DISCOVERING DR DAVID KENNETH KAUNDA, ZAMBIA’S GREATEST HUMAN ASSET AND POLITICAL EXPORT TO AFRICA AND THE WORLD

Chris Zumani Zimba, Political Scientist, Author, PhD Scholar, Lecturer and Consultant

 

kenneth.kaunda and mandela.bk.c.cnn.640x480.jpgIf you don’t know DAVID KENNETH KAUNDA whose political philosophy was ‘Africa’s political freedom and black self-rule without conditions’, then you don’t know Zambia or you are a true foreigner, worse than Mike Mulongoti’s Jonathan Mutawari. As we cerebrate Kaunda’s 94th birthday, I decided to merely copy and paste the full section on Kaunda from my 2015 book, “The Fundamentals of Political Science and International Relations: A Student Hand Book” so that we all appreciate the first citizen of the Republic of Zambia in terms of his childhood and early life, political career and contributions as well as political philosophy and theory as follows:

  1. Childhood & Early Life

As the youngest of eight children from a Malawian missionary, Kenneth David Kaunda was born on April 28, 1924 at Lubwa Mission in Chinsali district, Northern Rhodesia (now Zambia). While his father was a teacher and a gospel minister, his mother was the first African woman to teach in colonial Zambia. After attending the Munali Training Centre from 1941-1943 where he did teaching in Lusaka, he went on to teach at the Upper Primary School in Lubwa in 1943 in Northern Province of Zambia. He was also the headmaster at the same school from 1944 to 1947.  After leaving Lubwa Mission School, he relocated to Copperbelt province where he continued his teaching career by serving as the headmaster at Mufulira Upper School from 1948 to 1949.  Besides being very interested and actively involved in civic life of African workers groups of the mining towns, Kaunda also became a mine welfare officer in 1948 which allowed him to engage with the masses.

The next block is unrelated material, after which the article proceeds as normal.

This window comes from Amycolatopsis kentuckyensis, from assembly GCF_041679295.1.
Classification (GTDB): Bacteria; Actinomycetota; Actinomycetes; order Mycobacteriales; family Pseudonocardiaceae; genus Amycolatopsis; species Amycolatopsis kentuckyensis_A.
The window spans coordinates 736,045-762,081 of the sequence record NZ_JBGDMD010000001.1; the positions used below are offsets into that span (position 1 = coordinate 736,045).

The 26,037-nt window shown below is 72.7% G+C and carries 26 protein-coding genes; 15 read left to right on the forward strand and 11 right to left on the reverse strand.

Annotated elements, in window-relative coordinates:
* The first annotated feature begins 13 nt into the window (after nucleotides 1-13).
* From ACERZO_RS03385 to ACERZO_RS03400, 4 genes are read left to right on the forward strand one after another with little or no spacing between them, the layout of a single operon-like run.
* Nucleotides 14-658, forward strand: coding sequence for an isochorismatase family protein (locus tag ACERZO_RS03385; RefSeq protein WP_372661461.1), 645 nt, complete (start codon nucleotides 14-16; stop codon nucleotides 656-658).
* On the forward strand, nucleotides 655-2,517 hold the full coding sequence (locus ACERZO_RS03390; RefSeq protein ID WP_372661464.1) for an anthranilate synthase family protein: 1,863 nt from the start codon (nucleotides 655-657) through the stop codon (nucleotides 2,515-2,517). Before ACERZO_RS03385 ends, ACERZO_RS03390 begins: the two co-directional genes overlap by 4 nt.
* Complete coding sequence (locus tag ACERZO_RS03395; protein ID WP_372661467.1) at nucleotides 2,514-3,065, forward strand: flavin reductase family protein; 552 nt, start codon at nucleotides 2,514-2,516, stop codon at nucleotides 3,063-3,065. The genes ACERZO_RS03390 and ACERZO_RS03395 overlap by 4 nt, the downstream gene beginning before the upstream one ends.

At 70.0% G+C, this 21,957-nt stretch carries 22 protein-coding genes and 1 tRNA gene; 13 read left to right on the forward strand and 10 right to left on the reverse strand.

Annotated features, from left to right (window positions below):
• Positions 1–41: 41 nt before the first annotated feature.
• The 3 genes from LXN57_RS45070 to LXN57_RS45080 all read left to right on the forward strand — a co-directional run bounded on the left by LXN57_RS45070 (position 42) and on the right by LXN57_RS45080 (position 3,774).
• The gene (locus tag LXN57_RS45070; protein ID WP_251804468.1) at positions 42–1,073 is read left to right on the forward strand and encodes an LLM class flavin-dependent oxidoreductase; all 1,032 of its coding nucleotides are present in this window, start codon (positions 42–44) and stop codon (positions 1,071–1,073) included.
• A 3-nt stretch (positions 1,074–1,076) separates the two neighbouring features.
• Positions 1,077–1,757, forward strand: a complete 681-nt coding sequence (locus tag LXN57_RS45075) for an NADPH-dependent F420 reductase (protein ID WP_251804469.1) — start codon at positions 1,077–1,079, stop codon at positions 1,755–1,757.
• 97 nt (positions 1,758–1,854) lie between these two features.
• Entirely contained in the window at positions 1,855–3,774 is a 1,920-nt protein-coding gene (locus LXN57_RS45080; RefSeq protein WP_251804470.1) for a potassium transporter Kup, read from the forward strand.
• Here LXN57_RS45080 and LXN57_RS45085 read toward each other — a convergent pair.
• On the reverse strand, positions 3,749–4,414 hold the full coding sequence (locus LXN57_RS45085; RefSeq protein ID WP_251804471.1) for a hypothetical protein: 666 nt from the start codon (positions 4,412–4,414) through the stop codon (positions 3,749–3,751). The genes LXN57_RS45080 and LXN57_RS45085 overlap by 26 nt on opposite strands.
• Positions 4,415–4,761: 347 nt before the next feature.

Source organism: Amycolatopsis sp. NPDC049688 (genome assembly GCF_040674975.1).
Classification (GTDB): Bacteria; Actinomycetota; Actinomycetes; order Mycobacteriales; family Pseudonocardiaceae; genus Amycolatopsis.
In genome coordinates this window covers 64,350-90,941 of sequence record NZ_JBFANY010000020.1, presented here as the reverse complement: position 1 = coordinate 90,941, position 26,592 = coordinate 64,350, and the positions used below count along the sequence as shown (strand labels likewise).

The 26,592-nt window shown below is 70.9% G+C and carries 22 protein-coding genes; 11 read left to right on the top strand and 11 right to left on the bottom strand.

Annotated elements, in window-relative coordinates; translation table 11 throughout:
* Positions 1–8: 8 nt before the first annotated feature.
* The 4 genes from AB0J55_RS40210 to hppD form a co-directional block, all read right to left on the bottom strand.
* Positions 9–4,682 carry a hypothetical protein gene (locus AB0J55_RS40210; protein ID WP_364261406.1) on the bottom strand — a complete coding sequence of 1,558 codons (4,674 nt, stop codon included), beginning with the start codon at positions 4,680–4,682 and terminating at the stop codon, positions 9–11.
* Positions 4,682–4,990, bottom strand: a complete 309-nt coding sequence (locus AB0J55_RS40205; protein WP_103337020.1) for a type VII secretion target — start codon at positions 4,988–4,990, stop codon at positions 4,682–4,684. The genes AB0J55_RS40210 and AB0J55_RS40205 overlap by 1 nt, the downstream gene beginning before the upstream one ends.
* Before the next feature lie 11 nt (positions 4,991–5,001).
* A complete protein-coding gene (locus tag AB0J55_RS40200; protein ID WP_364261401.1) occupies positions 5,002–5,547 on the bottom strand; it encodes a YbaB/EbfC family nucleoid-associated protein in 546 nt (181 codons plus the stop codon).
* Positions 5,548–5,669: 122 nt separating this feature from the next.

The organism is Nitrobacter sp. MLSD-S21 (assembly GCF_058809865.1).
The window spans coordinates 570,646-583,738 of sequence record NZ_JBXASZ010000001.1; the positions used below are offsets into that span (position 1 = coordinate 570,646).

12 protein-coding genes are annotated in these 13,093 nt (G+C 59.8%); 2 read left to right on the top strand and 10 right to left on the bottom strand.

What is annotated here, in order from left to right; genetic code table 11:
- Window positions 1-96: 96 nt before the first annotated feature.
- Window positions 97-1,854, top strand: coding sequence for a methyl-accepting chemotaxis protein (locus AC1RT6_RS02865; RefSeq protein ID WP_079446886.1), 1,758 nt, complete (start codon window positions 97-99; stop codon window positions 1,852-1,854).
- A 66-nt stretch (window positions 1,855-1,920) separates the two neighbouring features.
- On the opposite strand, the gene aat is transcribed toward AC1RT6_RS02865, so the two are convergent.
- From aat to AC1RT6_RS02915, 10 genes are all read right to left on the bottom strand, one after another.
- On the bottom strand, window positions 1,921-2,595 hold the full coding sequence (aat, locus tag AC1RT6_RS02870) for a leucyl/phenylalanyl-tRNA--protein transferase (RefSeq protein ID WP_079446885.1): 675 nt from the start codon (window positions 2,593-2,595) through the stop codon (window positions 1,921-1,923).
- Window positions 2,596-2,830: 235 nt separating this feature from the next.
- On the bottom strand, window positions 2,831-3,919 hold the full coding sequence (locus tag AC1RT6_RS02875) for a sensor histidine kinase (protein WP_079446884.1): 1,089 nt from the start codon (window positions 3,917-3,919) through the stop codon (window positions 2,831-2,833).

1. Political Career

Kaunda was actively involved and helped to establish the African National Congress (ANC) in the late 1940s, the first key and influential anti-colonial establishment organization in Northern Rhodesia. As a key founder member with a teaching background, Kaunda served under ANC first president, Harry Mwaanga Nkumbula, from 1953-1958 as the group’s secretary general. In October 1958, Kaunda became too disappointed and angered with compromising Nkumbula’s policies and politics in the African National Congress and consequently decided to leave it to establish the Zambia African National Union (ZANC). In March 1959, the vibrant ZANC was banned while in June the same year, Kaunda was sentenced to nine months’ imprisonment for being responsible for some traced political civil disobedience in the country. While he spent first prison sentence in Lusaka, the other half was spent in Salisbury, in now Zimbabwe.